A new minerals processing technique using freezing to treat and recycle wastewater has been developed.
The method, developed in Finland by Lappeenranta University of Technology (LUT), has been designed specifically for the mining industry in an effort to cut back the usage of potable water in operations and allowing for the recycling of more water, according to Science Daily.
Researchers have created a system of freezing waste water to purify it following the formation of a cleaner ice layer.
This clean layer of ice can then be removed from the rest of the wastewater, leaving the remaining wastewater more concentrated.
This method also cuts down on energy usage as the freezing of water — or crystallisation — requires several times less energy than evaporation.
The more energy efficient method then only needs the removal of the cleaner layer to retain potable water.
“In practice, this method could be used by leaving wastewater from mines to freeze in special pools under the open sky, after which the cleaner part could be removed by breaking the ice,” LUT stated.
“After that the ice would be taken away using a machine designed for that purpose to another pool where the treated waste water would be recycled, or undergo further treatment using membrane filtration, for example, for the needs of various processes. Recycling water from the industrial process would reduce the amount of fresh water that is used.”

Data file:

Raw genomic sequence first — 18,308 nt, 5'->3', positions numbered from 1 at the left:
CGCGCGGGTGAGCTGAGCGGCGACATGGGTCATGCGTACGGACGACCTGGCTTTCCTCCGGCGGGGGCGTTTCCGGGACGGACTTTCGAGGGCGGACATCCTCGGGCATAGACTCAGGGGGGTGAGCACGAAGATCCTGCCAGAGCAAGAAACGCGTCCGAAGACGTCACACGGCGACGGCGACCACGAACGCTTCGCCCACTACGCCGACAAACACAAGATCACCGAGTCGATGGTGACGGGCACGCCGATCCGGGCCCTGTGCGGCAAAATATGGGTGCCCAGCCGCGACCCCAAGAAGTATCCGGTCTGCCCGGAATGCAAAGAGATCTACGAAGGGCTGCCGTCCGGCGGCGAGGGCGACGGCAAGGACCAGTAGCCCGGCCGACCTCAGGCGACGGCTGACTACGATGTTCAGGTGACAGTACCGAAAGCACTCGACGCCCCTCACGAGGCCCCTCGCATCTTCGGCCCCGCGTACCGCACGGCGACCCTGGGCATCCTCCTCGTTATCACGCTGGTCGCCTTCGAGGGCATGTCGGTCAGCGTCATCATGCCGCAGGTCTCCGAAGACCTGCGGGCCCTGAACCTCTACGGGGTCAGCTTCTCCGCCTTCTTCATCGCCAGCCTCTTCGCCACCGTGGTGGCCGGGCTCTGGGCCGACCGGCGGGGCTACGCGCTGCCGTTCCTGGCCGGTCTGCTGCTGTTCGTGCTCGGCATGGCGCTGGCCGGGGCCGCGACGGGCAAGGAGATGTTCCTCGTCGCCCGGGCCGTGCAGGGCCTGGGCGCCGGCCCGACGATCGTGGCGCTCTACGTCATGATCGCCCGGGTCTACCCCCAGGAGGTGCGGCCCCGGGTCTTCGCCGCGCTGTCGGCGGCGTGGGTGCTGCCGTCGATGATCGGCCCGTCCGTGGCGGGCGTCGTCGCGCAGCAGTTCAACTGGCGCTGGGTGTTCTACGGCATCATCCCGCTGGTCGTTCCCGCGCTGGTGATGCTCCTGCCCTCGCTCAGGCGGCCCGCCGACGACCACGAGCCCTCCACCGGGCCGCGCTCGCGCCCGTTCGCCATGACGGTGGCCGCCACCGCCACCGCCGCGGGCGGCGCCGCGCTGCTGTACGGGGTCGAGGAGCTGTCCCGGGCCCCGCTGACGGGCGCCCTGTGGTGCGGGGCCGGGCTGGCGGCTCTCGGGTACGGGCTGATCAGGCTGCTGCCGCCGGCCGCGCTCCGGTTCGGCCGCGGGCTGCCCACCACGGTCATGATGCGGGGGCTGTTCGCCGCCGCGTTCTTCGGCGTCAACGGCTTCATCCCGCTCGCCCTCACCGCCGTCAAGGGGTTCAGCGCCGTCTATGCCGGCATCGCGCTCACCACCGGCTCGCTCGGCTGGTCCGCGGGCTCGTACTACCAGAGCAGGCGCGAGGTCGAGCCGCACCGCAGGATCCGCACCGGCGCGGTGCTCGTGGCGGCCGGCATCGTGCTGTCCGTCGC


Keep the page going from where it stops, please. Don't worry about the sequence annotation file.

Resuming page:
While this method is not likely to have many practical applications in the Australian mining industry, LUT chemical technology researchers have developed additional equipment for the method including ‘winter simulators’.
“The simulator has been used to study the growth rate of the layer of ice that emerges, and the degree of purity when salt solutions of different concentrations are used. Last winter researchers also took samples on the ice of Lake Saimaa,” researchers said.
"We took samples of both the lake water and the ice and we examined the amount of impurities that they contained. The result was that the lake water contained about ten times more impurities than the ice. Another finding in the research was that the slower the layer of ice grows, the cleaner the ice is. Therefore, the purity of the ice is directly dependent on its rate of growth," Chemtech and LUT professor Marjatta Louhi-Kultanen, who specialised in the study of crystallisation, explained.
Louhi-Kultanen went on to say “future research will be aimed at an extensive examination of different types of waste water pools and the purity of their layers of ice and the implementation of freezing experiments with waste water samples in mining areas”.
Further research into the process will be carried out of over the next three years.